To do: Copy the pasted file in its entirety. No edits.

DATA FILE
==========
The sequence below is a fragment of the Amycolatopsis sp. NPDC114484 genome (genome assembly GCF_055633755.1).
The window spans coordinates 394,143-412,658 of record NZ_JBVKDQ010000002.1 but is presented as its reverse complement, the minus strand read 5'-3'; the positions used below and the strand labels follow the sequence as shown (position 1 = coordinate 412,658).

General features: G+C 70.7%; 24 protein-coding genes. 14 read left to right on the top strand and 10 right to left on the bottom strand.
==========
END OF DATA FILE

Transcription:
The sequence below is a fragment of the Amycolatopsis sp. NPDC114484 genome (genome assembly GCF_055633755.1).
The window spans coordinates 394,143-412,658 of record NZ_JBVKDQ010000002.1 but is presented as its reverse complement, the minus strand read 5'-3'; the positions used below and the strand labels follow the sequence as shown (position 1 = coordinate 412,658).

General features: G+C 70.7%; 24 protein-coding genes. 14 read left to right on the top strand and 10 right to left on the bottom strand.